This knowledge area embodies a variety of data driven analytics, geocomputational methods, simulation and model driven approaches designed to study complex spatial-temporal problems, develop insights into characteristics of geospatial data sets, create and test geospatial process models, and construct knowledge of the behavior of geographically-explicit and dynamic processes and their patterns.

Topics in this Knowledge Area are listed thematically below. Existing topics are in regular font and linked directly to their original entries (published in 2006; these contain only Learning Objectives). Entries that have been updated and expanded are in bold. Forthcoming, future topics are italicized.

The classic transportation problem concerns minimizing the cost of transporting a single product from sources to destinations. It is a network-flow problem that arises in industrial logistics and is considered as a special case of linear programming. The total number of units produced at each source, the total number of units required at each destination and the cost to transport one unit from each source to each destination are the basic inputs. The objective is to minimize the total cost of transporting the units produced at sources to meet the demands at destinations. The problem solution includes three basic steps: 1) finding an initial basic feasible solution, 2) checking if the current solution is optimal (with the lowest costs), and 3) improving the current solution through iteration. Modeling and solving the classic transportation problem rely strongly on network models, least-cost path algorithms, and location-allocation analysis in the field of geographic information science (GIScience). Thus, it represents a key component in the network analytics and modeling area of GIS&T.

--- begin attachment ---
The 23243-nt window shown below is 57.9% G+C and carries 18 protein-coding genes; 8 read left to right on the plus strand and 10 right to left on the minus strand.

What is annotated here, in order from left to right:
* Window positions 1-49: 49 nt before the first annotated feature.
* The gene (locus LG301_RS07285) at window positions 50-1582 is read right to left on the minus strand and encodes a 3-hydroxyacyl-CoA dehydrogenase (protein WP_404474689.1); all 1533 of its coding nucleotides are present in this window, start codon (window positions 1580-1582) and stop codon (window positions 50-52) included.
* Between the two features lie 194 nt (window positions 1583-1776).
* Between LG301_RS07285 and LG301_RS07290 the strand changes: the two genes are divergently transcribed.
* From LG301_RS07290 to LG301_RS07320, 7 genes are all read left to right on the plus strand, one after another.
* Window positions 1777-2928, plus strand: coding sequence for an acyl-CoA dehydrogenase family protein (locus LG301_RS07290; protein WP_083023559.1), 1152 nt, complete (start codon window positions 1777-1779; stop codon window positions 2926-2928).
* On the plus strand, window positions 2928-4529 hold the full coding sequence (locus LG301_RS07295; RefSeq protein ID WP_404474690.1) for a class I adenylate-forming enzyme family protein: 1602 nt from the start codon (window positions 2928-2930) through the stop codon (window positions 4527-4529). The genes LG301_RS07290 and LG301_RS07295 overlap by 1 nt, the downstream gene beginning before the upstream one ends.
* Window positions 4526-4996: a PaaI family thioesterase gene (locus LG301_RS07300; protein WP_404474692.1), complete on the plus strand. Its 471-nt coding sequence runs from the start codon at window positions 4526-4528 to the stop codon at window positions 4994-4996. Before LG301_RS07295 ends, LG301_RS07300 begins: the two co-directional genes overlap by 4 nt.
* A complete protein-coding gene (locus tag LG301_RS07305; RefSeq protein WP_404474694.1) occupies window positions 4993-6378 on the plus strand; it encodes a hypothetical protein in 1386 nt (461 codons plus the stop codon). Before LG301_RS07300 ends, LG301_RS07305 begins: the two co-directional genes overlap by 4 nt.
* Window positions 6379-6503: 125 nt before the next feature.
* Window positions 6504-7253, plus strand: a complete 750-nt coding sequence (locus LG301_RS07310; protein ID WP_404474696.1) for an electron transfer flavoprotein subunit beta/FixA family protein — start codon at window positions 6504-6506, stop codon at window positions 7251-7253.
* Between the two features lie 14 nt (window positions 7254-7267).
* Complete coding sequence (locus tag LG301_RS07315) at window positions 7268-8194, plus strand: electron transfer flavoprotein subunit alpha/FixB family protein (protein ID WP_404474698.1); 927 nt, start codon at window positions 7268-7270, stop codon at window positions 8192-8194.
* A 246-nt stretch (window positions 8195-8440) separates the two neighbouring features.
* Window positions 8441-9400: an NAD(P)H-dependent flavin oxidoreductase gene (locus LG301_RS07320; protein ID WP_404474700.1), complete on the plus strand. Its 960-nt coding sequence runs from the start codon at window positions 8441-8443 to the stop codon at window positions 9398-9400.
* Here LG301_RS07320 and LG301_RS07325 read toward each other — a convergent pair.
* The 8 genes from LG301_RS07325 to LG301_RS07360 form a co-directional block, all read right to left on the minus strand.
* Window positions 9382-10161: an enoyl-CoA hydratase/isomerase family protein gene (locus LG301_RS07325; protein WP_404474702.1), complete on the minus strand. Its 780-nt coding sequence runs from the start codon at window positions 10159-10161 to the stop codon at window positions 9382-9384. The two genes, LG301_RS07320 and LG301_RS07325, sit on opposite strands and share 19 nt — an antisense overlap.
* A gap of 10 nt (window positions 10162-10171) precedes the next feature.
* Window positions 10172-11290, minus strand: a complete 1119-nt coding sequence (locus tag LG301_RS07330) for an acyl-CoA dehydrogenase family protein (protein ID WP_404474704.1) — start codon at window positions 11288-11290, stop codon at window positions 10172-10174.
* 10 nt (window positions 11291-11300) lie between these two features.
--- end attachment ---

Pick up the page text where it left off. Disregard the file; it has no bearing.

## AM-42 - The Classic Transportation Problem

The classic transportation problem concerns minimizing the cost of transporting a single product from sources to destinations. It is a network-flow problem that arises in industrial logistics and is considered as a special case of linear programming. The total number of units produced at each source, the total number of units required at each destination and the cost to transport one unit from each source to each destination are the basic inputs. The objective is to minimize the total cost of transporting the units produced at sources to meet the demands at destinations. The problem solution includes three basic steps: 1) finding an initial basic feasible solution, 2) checking if the current solution is optimal (with the lowest costs), and 3) improving the current solution through iteration. Modeling and solving the classic transportation problem rely strongly on network models, least-cost path algorithms, and location-allocation analysis in the field of geographic information science (GIScience). Thus, it represents a key component in the network analytics and modeling area of GIS&T.